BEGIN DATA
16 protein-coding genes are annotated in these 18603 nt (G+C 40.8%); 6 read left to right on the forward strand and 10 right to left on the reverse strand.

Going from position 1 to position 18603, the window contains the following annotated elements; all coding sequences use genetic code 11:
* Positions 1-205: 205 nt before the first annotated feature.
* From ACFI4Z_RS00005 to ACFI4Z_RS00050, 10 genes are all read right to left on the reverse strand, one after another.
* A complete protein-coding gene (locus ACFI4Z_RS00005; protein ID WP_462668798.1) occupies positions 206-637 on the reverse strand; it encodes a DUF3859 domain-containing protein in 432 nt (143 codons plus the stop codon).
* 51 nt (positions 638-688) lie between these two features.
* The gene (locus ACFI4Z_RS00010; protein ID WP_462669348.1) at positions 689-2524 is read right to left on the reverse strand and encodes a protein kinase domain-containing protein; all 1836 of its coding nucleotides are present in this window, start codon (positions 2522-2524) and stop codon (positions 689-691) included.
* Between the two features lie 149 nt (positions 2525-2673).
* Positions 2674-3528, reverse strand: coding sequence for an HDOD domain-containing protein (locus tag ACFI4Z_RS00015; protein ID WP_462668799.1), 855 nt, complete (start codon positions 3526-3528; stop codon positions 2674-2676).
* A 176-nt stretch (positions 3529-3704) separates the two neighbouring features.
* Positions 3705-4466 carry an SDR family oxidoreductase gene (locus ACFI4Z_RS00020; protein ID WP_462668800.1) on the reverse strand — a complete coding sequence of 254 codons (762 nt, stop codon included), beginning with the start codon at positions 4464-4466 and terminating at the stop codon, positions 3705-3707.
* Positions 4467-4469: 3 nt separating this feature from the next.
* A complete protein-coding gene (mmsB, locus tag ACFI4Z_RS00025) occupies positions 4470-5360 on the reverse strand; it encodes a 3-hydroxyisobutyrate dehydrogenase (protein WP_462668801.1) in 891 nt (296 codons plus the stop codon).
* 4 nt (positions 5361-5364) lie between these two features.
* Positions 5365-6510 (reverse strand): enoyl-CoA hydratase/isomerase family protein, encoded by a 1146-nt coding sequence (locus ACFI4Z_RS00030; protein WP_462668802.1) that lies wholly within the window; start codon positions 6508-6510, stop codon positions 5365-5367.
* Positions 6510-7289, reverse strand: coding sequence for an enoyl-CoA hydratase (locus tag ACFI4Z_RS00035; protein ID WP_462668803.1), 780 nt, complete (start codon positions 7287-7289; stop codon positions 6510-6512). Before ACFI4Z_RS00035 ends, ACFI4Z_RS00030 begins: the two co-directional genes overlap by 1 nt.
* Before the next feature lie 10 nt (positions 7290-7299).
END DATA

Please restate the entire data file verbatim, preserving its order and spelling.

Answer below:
16 protein-coding genes are annotated in these 18603 nt (G+C 40.8%); 6 read left to right on the forward strand and 10 right to left on the reverse strand.

Going from position 1 to position 18603, the window contains the following annotated elements; all coding sequences use genetic code 11:
* Positions 1-205: 205 nt before the first annotated feature.
* From ACFI4Z_RS00005 to ACFI4Z_RS00050, 10 genes are all read right to left on the reverse strand, one after another.
* A complete protein-coding gene (locus ACFI4Z_RS00005; protein ID WP_462668798.1) occupies positions 206-637 on the reverse strand; it encodes a DUF3859 domain-containing protein in 432 nt (143 codons plus the stop codon).
* 51 nt (positions 638-688) lie between these two features.
* The gene (locus ACFI4Z_RS00010; protein ID WP_462669348.1) at positions 689-2524 is read right to left on the reverse strand and encodes a protein kinase domain-containing protein; all 1836 of its coding nucleotides are present in this window, start codon (positions 2522-2524) and stop codon (positions 689-691) included.
* Between the two features lie 149 nt (positions 2525-2673).
* Positions 2674-3528, reverse strand: coding sequence for an HDOD domain-containing protein (locus tag ACFI4Z_RS00015; protein ID WP_462668799.1), 855 nt, complete (start codon positions 3526-3528; stop codon positions 2674-2676).
* A 176-nt stretch (positions 3529-3704) separates the two neighbouring features.
* Positions 3705-4466 carry an SDR family oxidoreductase gene (locus ACFI4Z_RS00020; protein ID WP_462668800.1) on the reverse strand — a complete coding sequence of 254 codons (762 nt, stop codon included), beginning with the start codon at positions 4464-4466 and terminating at the stop codon, positions 3705-3707.
* Positions 4467-4469: 3 nt separating this feature from the next.
* A complete protein-coding gene (mmsB, locus tag ACFI4Z_RS00025) occupies positions 4470-5360 on the reverse strand; it encodes a 3-hydroxyisobutyrate dehydrogenase (protein WP_462668801.1) in 891 nt (296 codons plus the stop codon).
* 4 nt (positions 5361-5364) lie between these two features.
* Positions 5365-6510 (reverse strand): enoyl-CoA hydratase/isomerase family protein, encoded by a 1146-nt coding sequence (locus ACFI4Z_RS00030; protein WP_462668802.1) that lies wholly within the window; start codon positions 6508-6510, stop codon positions 5365-5367.
* Positions 6510-7289, reverse strand: coding sequence for an enoyl-CoA hydratase (locus tag ACFI4Z_RS00035; protein ID WP_462668803.1), 780 nt, complete (start codon positions 7287-7289; stop codon positions 6510-6512). Before ACFI4Z_RS00035 ends, ACFI4Z_RS00030 begins: the two co-directional genes overlap by 1 nt.
* Before the next feature lie 10 nt (positions 7290-7299).